Dear Biodiversity Community.

We cordially invite all people interested in Austrian biodiversity to the Kick-off meeting of ABOL, the Austrian Barcode of Life Initiative. The Meeting will take place on the 13.th and 14.th of November 2014 at the Museum of Natural History in Vienna.

The general presentation of the ABOL-Initiative will take place on Thursday, the 13.th of November. The Status quo of biodiversity Research in Austria will be addressed along with Information on the four Pilot studies, chosen to establish the barcoding approach for Austrian biodiversity.

The 3 years of the Pilot Phase are mainly dedicated to built up the infrastructure for the following overall project. The overall Project aims to collect Barcodes of all species of animals, plants and fungi recorded from Austria. Consequently the Friday will be dedicated to the formation of taxon-specific clusters. After presentations on challenges of biodiversity research, Networks of experts on different organismal groups will be established.

Download Program

We are looking Forward to see you in November

Your ABOL-Team

Workshop Johnsbach 2014

ABOL was one focus at the “Workshop alpine landsnails” in Johnsbach, Styria. Nikola Szucsich presented the ABOL project and pointed out the outstanding importance of nature conservation areas for biodiversity in general and thus for biodiversity research and conservation in particular. In this respect the National Park Gesäuse with its numerous endemics was an appropriate location to present the endeavours of the ABOL initiative to register the fauna and flora of Austria by means of integrative taxonomic methods and with a proper database solution.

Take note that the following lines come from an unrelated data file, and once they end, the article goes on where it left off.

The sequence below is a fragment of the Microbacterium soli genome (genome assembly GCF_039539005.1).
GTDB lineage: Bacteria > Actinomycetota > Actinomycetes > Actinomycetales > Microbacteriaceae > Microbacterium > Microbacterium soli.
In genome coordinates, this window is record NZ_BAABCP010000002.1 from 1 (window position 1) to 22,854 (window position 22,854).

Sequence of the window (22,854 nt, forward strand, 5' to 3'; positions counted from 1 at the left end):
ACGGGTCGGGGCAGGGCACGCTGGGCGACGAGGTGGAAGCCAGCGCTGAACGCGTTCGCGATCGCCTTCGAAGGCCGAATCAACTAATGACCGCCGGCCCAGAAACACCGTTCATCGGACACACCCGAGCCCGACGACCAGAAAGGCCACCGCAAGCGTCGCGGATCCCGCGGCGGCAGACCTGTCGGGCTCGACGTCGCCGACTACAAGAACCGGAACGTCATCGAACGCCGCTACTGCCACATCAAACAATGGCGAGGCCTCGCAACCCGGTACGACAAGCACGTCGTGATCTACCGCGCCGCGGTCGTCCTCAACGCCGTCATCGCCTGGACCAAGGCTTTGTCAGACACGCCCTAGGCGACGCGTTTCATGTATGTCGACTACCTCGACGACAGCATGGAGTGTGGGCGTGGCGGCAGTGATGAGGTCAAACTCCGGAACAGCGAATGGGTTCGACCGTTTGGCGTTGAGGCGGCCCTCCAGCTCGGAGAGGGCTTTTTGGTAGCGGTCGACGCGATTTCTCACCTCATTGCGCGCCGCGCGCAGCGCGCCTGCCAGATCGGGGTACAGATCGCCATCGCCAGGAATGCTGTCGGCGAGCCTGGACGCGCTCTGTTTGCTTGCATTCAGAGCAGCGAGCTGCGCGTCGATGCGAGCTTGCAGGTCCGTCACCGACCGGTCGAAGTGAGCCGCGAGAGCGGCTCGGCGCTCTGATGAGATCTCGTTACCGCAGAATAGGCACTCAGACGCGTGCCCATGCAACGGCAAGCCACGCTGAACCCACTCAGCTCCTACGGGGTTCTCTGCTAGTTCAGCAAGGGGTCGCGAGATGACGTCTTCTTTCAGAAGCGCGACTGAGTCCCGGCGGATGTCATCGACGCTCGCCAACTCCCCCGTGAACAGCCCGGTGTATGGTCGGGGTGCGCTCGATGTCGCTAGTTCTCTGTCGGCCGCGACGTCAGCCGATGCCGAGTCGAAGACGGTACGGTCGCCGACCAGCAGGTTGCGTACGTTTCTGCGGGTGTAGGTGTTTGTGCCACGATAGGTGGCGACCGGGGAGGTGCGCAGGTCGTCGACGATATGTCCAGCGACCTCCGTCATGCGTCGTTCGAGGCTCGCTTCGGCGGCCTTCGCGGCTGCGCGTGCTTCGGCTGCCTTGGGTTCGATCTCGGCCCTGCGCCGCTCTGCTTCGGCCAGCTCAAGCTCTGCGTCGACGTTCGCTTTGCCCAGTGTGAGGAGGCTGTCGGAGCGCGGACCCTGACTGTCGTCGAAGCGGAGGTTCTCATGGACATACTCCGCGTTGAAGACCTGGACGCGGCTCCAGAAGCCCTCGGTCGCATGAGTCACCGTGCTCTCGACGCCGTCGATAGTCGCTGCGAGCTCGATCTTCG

One of the pilot projects in frame of ABOL, the register of Austrian mollusc species, was practised on site. Within excursions in the national park data on the mollusc fauna has been recorded, which will be part of the database. Besides that, a basic set of data is already available from former studies of the “Working group alpine landsnails” and from the rich scientific collections of the Natural History Museum in Vienna as well. Along these lines reports on the data quality of the collections and legal foundations of collecting as well as presentations about biodiversity studies from other parts of Austria complemented this DNA barcoding focus.

We would like to thank the management of the National Park Gesäuse for mental, organisational and financial support and the “Friends of the Natural History Museum Vienna” for financial support. Finally, we are grateful to all the participants of the workshop for being there, for the interesting discussions and the good mood!